Holmberg’s Mistake



A View from Above


The plane took off in weather that was surprisingly cool for central Bolivia and flew east, toward the Brazilian border. In a few minutes the roads and houses disappeared, and the only traces of human settlement were the cattle scattered over the savanna like sprinkles on ice cream. Then they, too, disappeared. By that time the archaeologists had their cameras out and were clicking away in delight.

Below us lay the Beni, a Bolivian province about the size of Illinois and Indiana put together, and nearly as flat. For almost half the year rain and snowmelt from the mountains to the south and west cover the land with an irregular, slowly moving skin of water that eventually ends up in the province’s northern rivers, which are upper tributaries of the Amazon. The rest of the year the water dries up and the bright green vastness turns into something that resembles a desert. This peculiar, remote, often watery plain was what had drawn the researchers’ attention, and not just because it was one of the few places on earth inhabited by some people who might never have seen Westerners with cameras.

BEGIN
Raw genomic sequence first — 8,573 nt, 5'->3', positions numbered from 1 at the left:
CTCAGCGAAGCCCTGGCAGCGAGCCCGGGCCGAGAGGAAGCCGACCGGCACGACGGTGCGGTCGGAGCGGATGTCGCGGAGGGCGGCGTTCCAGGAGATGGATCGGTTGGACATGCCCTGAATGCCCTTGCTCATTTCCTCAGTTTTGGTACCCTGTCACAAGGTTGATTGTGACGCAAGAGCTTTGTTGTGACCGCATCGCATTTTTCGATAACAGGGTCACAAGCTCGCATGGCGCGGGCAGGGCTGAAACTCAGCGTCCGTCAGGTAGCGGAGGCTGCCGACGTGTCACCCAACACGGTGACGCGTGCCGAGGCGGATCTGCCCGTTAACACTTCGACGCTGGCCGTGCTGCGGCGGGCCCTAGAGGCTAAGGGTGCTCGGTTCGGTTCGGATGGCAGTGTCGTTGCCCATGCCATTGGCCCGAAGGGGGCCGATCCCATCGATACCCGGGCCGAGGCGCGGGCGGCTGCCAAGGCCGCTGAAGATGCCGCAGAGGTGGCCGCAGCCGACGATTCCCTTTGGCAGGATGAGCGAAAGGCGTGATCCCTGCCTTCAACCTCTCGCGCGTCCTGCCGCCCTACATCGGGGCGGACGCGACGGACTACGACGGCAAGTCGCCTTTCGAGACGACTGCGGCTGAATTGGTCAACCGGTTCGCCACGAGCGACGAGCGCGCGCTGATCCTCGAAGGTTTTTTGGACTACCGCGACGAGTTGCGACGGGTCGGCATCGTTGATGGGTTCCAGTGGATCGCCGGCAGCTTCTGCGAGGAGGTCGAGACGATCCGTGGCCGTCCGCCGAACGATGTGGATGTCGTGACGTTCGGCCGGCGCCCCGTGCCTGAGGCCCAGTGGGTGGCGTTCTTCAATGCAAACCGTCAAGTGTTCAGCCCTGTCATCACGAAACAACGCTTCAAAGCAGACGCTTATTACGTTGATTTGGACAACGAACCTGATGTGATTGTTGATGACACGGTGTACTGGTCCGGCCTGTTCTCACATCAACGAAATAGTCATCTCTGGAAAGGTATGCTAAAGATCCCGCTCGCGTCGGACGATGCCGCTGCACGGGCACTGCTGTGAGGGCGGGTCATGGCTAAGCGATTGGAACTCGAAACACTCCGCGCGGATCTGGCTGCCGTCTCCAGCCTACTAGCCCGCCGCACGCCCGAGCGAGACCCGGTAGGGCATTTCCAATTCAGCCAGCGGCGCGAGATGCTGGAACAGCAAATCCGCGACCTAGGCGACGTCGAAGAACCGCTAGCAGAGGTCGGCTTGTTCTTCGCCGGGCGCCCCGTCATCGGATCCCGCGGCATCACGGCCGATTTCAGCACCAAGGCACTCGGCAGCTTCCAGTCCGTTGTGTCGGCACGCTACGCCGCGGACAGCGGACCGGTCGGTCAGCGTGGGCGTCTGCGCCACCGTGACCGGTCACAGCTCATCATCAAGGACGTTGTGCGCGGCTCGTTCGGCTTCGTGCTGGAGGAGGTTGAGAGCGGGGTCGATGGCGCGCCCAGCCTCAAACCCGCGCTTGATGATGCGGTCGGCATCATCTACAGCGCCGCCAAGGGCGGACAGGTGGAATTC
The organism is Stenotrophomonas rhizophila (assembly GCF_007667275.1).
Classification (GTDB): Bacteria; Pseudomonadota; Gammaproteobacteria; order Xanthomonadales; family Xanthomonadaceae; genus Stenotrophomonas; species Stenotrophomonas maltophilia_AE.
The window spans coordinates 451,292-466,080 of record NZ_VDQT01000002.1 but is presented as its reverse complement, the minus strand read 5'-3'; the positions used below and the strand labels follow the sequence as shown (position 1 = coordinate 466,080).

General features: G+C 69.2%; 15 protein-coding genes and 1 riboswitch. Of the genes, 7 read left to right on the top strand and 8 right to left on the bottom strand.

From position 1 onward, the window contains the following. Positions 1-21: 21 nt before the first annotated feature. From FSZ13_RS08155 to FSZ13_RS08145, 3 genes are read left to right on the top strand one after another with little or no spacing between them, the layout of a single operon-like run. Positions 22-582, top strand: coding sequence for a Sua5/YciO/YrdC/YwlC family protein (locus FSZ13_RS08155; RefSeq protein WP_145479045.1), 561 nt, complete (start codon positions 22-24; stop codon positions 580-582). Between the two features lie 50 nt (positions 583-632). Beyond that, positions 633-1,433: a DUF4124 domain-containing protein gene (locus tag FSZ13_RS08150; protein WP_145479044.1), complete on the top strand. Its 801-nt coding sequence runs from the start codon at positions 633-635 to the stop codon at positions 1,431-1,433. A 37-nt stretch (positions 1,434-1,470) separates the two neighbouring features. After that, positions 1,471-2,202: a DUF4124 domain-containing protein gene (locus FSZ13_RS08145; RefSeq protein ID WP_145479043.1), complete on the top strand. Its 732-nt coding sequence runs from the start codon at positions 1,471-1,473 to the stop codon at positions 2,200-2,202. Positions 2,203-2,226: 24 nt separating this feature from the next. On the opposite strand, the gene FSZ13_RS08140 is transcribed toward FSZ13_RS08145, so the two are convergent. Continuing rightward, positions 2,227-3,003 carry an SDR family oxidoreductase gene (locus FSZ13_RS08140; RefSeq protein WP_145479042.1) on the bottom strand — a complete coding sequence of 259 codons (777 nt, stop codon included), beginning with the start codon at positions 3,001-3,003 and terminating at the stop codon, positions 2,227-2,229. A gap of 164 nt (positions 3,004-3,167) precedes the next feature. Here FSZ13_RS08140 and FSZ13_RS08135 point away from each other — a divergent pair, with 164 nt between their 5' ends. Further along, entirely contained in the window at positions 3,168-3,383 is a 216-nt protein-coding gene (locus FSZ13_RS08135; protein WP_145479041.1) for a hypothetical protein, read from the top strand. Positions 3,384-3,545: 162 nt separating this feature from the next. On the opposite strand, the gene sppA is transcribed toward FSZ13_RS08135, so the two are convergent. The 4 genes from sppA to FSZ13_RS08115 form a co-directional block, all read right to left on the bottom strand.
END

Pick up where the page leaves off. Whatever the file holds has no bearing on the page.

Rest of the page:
Clark Erickson and William Balée, the archaeologists, sat up front. Erickson, based at the University of Pennsylvania, worked in concert with a Bolivian archaeologist, who that day was elsewhere, freeing up a seat in the plane for me. Balée, of Tulane, is actually an anthropologist, but as scientists have come to appreciate the ways in which past and present inform each other, the distinction between anthropologists and archaeologists has blurred. The two men differ in build, temperament, and scholarly proclivity, but they pressed their faces to the windows with identical enthusiasm.

Scattered across the landscape below were countless islands of forest, many of them almost-perfect circles—heaps of green in a sea of yellow grass. Each island rose as much as sixty feet above the floodplain, allowing trees to grow that otherwise could not endure the water. The forests were bridged by raised berms, as straight as a rifle shot and up to three miles long. It is Erickson’s belief that this entire landscape—thirty thousand square miles or more of forest islands and mounds linked by causeways—was constructed by a technologically advanced, populous society more than a thousand years ago. Balée, newer to the Beni, leaned toward this view but was not yet ready to commit himself.